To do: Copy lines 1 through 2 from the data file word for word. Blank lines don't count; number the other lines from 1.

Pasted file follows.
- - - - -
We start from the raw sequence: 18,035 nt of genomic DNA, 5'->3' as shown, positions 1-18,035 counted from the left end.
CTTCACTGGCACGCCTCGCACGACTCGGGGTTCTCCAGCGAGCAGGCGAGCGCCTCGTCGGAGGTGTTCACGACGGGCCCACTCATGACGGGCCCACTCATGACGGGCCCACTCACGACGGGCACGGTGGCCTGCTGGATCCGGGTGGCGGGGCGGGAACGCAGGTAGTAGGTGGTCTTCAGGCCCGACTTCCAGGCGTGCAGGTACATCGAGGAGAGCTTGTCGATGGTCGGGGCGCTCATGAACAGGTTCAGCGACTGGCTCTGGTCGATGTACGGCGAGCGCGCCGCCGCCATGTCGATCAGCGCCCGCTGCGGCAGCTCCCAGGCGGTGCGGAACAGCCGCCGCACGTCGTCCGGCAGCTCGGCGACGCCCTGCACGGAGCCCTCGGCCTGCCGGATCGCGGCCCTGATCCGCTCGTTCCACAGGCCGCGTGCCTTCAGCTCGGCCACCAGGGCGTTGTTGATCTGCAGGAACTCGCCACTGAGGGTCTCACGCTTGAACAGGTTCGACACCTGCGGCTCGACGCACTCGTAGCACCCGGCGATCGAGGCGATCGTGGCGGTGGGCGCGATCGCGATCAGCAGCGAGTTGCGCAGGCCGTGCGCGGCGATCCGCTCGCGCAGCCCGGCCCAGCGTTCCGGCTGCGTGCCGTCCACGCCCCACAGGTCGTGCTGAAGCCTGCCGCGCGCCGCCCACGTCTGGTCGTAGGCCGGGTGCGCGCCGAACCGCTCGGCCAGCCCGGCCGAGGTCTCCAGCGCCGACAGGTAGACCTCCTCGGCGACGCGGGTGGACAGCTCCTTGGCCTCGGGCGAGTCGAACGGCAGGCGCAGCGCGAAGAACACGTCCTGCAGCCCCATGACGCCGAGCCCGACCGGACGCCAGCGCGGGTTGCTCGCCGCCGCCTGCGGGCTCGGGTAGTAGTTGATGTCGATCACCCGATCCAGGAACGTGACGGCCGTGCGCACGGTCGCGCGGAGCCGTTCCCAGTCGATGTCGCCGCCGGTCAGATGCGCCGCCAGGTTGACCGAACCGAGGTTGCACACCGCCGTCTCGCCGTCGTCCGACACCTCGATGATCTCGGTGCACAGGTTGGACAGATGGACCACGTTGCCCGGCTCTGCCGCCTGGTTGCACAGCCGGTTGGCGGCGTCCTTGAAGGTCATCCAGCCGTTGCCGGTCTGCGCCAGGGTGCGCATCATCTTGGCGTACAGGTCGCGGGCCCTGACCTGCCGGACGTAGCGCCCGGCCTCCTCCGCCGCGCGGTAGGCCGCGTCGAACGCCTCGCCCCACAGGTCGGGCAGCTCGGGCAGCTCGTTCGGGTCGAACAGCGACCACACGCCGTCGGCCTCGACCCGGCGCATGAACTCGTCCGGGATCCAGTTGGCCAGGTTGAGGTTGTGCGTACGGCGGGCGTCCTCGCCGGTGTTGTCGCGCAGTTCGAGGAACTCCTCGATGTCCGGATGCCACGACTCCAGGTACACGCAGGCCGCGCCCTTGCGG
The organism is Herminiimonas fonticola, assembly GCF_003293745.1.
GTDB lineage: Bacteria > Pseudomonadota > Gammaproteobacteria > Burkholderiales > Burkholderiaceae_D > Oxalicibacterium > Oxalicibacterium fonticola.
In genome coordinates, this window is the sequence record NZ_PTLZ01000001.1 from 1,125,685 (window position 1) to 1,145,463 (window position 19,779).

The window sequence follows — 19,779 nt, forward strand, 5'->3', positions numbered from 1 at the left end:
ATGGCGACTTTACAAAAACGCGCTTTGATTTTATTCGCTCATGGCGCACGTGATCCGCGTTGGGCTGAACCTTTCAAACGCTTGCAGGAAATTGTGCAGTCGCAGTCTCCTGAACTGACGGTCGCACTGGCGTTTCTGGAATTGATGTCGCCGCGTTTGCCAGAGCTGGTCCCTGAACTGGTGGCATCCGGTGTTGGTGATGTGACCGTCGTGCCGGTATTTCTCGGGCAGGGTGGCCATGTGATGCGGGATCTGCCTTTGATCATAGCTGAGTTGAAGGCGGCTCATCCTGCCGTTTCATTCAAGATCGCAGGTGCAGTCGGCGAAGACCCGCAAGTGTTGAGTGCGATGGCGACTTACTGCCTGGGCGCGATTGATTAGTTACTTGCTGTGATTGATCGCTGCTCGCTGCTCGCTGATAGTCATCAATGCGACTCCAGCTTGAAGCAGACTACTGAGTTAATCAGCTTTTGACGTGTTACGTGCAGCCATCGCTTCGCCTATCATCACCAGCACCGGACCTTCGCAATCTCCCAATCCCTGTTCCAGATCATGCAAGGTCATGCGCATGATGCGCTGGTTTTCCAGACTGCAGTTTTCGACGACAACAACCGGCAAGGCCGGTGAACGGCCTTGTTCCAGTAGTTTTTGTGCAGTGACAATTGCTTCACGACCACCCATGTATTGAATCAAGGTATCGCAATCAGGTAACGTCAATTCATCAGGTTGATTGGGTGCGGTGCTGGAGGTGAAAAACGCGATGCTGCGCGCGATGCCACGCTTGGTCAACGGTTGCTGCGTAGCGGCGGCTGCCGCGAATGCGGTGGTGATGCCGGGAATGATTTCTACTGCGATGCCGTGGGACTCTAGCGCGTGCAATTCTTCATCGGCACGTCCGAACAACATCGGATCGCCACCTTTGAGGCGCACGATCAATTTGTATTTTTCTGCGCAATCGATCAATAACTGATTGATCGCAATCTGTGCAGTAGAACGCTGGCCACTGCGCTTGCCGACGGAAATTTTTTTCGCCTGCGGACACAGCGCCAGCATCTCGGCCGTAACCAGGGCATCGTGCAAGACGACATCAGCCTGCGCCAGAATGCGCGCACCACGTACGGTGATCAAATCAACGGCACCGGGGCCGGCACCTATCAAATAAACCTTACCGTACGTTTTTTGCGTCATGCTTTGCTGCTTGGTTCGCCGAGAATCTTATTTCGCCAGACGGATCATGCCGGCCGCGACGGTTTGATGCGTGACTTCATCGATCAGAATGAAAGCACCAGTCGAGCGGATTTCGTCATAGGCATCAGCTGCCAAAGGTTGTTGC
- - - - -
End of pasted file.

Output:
We start from the raw sequence: 18,035 nt of genomic DNA, 5'->3' as shown, positions 1-18,035 counted from the left end.
CTTCACTGGCACGCCTCGCACGACTCGGGGTTCTCCAGCGAGCAGGCGAGCGCCTCGTCGGAGGTGTTCACGACGGGCCCACTCATGACGGGCCCACTCATGACGGGCCCACTCACGACGGGCACGGTGGCCTGCTGGATCCGGGTGGCGGGGCGGGAACGCAGGTAGTAGGTGGTCTTCAGGCCCGACTTCCAGGCGTGCAGGTACATCGAGGAGAGCTTGTCGATGGTCGGGGCGCTCATGAACAGGTTCAGCGACTGGCTCTGGTCGATGTACGGCGAGCGCGCCGCCGCCATGTCGATCAGCGCCCGCTGCGGCAGCTCCCAGGCGGTGCGGAACAGCCGCCGCACGTCGTCCGGCAGCTCGGCGACGCCCTGCACGGAGCCCTCGGCCTGCCGGATCGCGGCCCTGATCCGCTCGTTCCACAGGCCGCGTGCCTTCAGCTCGGCCACCAGGGCGTTGTTGATCTGCAGGAACTCGCCACTGAGGGTCTCACGCTTGAACAGGTTCGACACCTGCGGCTCGACGCACTCGTAGCACCCGGCGATCGAGGCGATCGTGGCGGTGGGCGCGATCGCGATCAGCAGCGAGTTGCGCAGGCCGTGCGCGGCGATCCGCTCGCGCAGCCCGGCCCAGCGTTCCGGCTGCGTGCCGTCCACGCCCCACAGGTCGTGCTGAAGCCTGCCGCGCGCCGCCCACGTCTGGTCGTAGGCCGGGTGCGCGCCGAACCGCTCGGCCAGCCCGGCCGAGGTCTCCAGCGCCGACAGGTAGACCTCCTCGGCGACGCGGGTGGACAGCTCCTTGGCCTCGGGCGAGTCGAACGGCAGGCGCAGCGCGAAGAACACGTCCTGCAGCCCCATGACGCCGAGCCCGACCGGACGCCAGCGCGGGTTGCTCGCCGCCGCCTGCGGGCTCGGGTAGTAGTTGATGTCGATCACCCGATCCAGGAACGTGACGGCCGTGCGCACGGTCGCGCGGAGCCGTTCCCAGTCGATGTCGCCGCCGGTCAGATGCGCCGCCAGGTTGACCGAACCGAGGTTGCACACCGCCGTCTCGCCGTCGTCCGACACCTCGATGATCTCGGTGCACAGGTTGGACAGATGGACCACGTTGCCCGGCTCTGCCGCCTGGTTGCACAGCCGGTTGGCGGCGTCCTTGAAGGTCATCCAGCCGTTGCCGGTCTGCGCCAGGGTGCGCATCATCTTGGCGTACAGGTCGCGGGCCCTGACCTGCCGGACGTAGCGCCCGGCCTCCTCCGCCGCGCGGTAGGCCGCGTCGAACGCCTCGCCCCACAGGTCGGGCAGCTCGGGCAGCTCGTTCGGGTCGAACAGCGACCACACGCCGTCGGCCTCGACCCGGCGCATGAACTCGTCCGGGATCCAGTTGGCCAGGTTGAGGTTGTGCGTACGGCGGGCGTCCTCGCCGGTGTTGTCGCGCAGTTCGAGGAACTCCTCGATGTCCGGATGCCACGACTCCAGGTACACGCAGGCCGCGCCCTTGCGG